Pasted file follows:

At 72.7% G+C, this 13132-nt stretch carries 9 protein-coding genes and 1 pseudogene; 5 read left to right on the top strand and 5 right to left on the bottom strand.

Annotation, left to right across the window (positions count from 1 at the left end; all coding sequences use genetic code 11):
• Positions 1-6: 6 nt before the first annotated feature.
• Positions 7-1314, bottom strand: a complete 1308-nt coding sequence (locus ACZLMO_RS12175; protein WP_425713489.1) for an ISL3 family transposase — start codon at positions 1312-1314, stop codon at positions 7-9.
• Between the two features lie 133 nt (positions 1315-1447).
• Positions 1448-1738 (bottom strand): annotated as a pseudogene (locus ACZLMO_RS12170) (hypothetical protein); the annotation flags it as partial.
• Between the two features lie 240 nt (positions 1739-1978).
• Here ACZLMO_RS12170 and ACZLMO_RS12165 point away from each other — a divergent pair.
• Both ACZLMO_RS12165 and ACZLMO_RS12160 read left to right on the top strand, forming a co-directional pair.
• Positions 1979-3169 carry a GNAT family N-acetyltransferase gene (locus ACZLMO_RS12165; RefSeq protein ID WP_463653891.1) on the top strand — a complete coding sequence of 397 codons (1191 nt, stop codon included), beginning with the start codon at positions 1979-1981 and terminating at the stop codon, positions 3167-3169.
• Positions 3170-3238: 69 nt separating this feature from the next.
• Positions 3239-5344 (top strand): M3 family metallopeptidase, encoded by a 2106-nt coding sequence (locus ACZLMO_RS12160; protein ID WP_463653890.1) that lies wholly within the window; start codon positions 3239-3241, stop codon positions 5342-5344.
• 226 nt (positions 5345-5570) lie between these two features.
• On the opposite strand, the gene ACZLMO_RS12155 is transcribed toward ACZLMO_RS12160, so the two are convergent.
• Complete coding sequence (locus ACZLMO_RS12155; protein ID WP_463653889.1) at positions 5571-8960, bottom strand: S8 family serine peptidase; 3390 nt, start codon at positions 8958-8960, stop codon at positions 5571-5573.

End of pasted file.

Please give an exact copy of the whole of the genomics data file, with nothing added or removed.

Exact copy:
At 72.7% G+C, this 13132-nt stretch carries 9 protein-coding genes and 1 pseudogene; 5 read left to right on the top strand and 5 right to left on the bottom strand.

Annotation, left to right across the window (positions count from 1 at the left end; all coding sequences use genetic code 11):
• Positions 1-6: 6 nt before the first annotated feature.
• Positions 7-1314, bottom strand: a complete 1308-nt coding sequence (locus ACZLMO_RS12175; protein WP_425713489.1) for an ISL3 family transposase — start codon at positions 1312-1314, stop codon at positions 7-9.
• Between the two features lie 133 nt (positions 1315-1447).
• Positions 1448-1738 (bottom strand): annotated as a pseudogene (locus ACZLMO_RS12170) (hypothetical protein); the annotation flags it as partial.
• Between the two features lie 240 nt (positions 1739-1978).
• Here ACZLMO_RS12170 and ACZLMO_RS12165 point away from each other — a divergent pair.
• Both ACZLMO_RS12165 and ACZLMO_RS12160 read left to right on the top strand, forming a co-directional pair.
• Positions 1979-3169 carry a GNAT family N-acetyltransferase gene (locus ACZLMO_RS12165; RefSeq protein ID WP_463653891.1) on the top strand — a complete coding sequence of 397 codons (1191 nt, stop codon included), beginning with the start codon at positions 1979-1981 and terminating at the stop codon, positions 3167-3169.
• Positions 3170-3238: 69 nt separating this feature from the next.
• Positions 3239-5344 (top strand): M3 family metallopeptidase, encoded by a 2106-nt coding sequence (locus ACZLMO_RS12160; protein ID WP_463653890.1) that lies wholly within the window; start codon positions 3239-3241, stop codon positions 5342-5344.
• 226 nt (positions 5345-5570) lie between these two features.
• On the opposite strand, the gene ACZLMO_RS12155 is transcribed toward ACZLMO_RS12160, so the two are convergent.
• Complete coding sequence (locus ACZLMO_RS12155; protein ID WP_463653889.1) at positions 5571-8960, bottom strand: S8 family serine peptidase; 3390 nt, start codon at positions 8958-8960, stop codon at positions 5571-5573.